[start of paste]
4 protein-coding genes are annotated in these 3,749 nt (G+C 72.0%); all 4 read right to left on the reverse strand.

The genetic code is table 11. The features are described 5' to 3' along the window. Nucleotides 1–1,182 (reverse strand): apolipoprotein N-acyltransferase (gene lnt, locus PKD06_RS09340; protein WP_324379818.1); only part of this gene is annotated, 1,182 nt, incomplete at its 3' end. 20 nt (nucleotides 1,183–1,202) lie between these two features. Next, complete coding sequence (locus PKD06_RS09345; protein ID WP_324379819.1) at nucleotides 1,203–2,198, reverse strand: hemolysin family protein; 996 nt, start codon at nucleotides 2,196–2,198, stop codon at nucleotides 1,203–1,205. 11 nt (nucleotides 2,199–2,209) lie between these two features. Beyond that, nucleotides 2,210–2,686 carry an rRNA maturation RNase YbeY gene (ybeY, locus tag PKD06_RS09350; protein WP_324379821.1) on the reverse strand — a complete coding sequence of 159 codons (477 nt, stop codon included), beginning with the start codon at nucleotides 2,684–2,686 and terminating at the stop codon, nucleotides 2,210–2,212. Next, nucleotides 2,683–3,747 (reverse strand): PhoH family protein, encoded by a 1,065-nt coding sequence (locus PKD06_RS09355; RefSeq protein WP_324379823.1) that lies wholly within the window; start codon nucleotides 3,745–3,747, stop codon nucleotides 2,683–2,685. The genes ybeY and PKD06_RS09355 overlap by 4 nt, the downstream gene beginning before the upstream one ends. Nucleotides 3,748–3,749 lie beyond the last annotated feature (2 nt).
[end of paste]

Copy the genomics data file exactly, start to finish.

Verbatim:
4 protein-coding genes are annotated in these 3,749 nt (G+C 72.0%); all 4 read right to left on the reverse strand.

The genetic code is table 11. The features are described 5' to 3' along the window. Nucleotides 1–1,182 (reverse strand): apolipoprotein N-acyltransferase (gene lnt, locus PKD06_RS09340; protein WP_324379818.1); only part of this gene is annotated, 1,182 nt, incomplete at its 3' end. 20 nt (nucleotides 1,183–1,202) lie between these two features. Next, complete coding sequence (locus PKD06_RS09345; protein ID WP_324379819.1) at nucleotides 1,203–2,198, reverse strand: hemolysin family protein; 996 nt, start codon at nucleotides 2,196–2,198, stop codon at nucleotides 1,203–1,205. 11 nt (nucleotides 2,199–2,209) lie between these two features. Beyond that, nucleotides 2,210–2,686 carry an rRNA maturation RNase YbeY gene (ybeY, locus tag PKD06_RS09350; protein WP_324379821.1) on the reverse strand — a complete coding sequence of 159 codons (477 nt, stop codon included), beginning with the start codon at nucleotides 2,684–2,686 and terminating at the stop codon, nucleotides 2,210–2,212. Next, nucleotides 2,683–3,747 (reverse strand): PhoH family protein, encoded by a 1,065-nt coding sequence (locus PKD06_RS09355; RefSeq protein WP_324379823.1) that lies wholly within the window; start codon nucleotides 3,745–3,747, stop codon nucleotides 2,683–2,685. The genes ybeY and PKD06_RS09355 overlap by 4 nt, the downstream gene beginning before the upstream one ends. Nucleotides 3,748–3,749 lie beyond the last annotated feature (2 nt).